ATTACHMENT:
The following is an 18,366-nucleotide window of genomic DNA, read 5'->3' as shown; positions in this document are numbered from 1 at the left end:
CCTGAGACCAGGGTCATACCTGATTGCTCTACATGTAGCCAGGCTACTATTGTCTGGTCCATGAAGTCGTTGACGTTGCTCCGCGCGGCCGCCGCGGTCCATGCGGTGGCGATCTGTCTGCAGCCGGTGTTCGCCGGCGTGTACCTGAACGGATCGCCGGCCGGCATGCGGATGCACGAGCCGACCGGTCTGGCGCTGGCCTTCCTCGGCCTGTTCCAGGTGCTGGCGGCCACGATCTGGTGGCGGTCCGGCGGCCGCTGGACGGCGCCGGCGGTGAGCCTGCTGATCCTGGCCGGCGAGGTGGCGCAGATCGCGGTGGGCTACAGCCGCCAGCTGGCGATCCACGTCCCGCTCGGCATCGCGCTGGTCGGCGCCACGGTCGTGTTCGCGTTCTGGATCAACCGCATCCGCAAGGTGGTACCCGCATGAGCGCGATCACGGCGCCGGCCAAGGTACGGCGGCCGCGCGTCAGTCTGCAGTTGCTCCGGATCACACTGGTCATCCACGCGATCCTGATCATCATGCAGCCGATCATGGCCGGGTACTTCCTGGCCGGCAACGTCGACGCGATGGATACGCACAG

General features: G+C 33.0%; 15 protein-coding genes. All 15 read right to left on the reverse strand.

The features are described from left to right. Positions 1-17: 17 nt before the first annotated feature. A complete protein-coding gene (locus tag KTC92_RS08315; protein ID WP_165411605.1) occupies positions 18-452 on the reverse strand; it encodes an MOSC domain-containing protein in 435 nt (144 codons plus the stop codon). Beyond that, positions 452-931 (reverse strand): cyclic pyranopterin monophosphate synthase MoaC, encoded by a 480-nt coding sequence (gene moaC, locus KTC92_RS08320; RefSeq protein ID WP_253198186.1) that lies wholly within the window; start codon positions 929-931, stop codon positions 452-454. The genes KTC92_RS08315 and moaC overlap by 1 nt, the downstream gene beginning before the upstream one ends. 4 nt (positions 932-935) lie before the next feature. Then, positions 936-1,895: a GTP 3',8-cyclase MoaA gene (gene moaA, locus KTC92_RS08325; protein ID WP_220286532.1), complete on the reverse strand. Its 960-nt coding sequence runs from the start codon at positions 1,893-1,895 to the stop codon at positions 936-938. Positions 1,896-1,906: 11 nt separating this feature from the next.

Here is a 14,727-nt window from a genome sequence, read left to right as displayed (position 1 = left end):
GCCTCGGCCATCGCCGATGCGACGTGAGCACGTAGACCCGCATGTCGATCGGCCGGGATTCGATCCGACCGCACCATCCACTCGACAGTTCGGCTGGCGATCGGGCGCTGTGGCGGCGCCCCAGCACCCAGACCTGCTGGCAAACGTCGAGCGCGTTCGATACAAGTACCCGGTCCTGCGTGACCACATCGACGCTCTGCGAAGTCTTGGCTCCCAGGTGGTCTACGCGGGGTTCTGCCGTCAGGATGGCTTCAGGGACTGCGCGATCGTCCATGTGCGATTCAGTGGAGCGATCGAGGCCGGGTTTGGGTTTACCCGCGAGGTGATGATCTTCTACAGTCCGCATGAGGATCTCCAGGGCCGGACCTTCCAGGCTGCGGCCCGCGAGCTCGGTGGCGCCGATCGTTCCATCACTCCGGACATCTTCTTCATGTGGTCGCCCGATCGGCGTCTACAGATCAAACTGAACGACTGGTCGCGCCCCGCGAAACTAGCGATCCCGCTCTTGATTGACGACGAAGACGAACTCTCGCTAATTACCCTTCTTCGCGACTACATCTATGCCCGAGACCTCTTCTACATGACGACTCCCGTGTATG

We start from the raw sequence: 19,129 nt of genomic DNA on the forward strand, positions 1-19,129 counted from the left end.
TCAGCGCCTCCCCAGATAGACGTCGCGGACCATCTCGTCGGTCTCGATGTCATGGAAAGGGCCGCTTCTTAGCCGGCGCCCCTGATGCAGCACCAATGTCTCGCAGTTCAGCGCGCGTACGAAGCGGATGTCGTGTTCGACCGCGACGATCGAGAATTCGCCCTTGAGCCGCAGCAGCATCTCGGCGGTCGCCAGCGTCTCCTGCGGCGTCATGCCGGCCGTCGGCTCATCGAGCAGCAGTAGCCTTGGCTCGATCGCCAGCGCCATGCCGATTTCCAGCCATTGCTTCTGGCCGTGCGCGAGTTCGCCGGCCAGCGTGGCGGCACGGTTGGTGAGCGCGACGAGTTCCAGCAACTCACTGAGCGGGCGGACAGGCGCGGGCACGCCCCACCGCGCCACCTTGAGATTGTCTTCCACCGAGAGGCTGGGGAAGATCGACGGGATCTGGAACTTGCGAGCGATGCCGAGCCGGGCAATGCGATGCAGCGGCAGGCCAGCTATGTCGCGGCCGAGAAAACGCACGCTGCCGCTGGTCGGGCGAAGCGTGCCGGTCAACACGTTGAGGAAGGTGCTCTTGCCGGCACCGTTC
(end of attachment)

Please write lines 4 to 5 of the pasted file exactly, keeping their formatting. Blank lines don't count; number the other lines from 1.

The features are described from left to right. Positions 1-17: 17 nt before the first annotated feature. A complete protein-coding gene (locus tag KTC92_RS08315; protein ID WP_165411605.1) occupies positions 18-452 on the reverse strand; it encodes an MOSC domain-containing protein in 435 nt (144 codons plus the stop codon). Beyond that, positions 452-931 (reverse strand): cyclic pyranopterin monophosphate synthase MoaC, encoded by a 480-nt coding sequence (gene moaC, locus KTC92_RS08320; RefSeq protein ID WP_253198186.1) that lies wholly within the window; start codon positions 929-931, stop codon positions 452-454. The genes KTC92_RS08315 and moaC overlap by 1 nt, the downstream gene beginning before the upstream one ends. 4 nt (positions 932-935) lie before the next feature. Then, positions 936-1,895: a GTP 3',8-cyclase MoaA gene (gene moaA, locus KTC92_RS08325; protein ID WP_220286532.1), complete on the reverse strand. Its 960-nt coding sequence runs from the start codon at positions 1,893-1,895 to the stop codon at positions 936-938. Positions 1,896-1,906: 11 nt separating this feature from the next.

Here is a 14,727-nt window from a genome sequence, read left to right as displayed (position 1 = left end):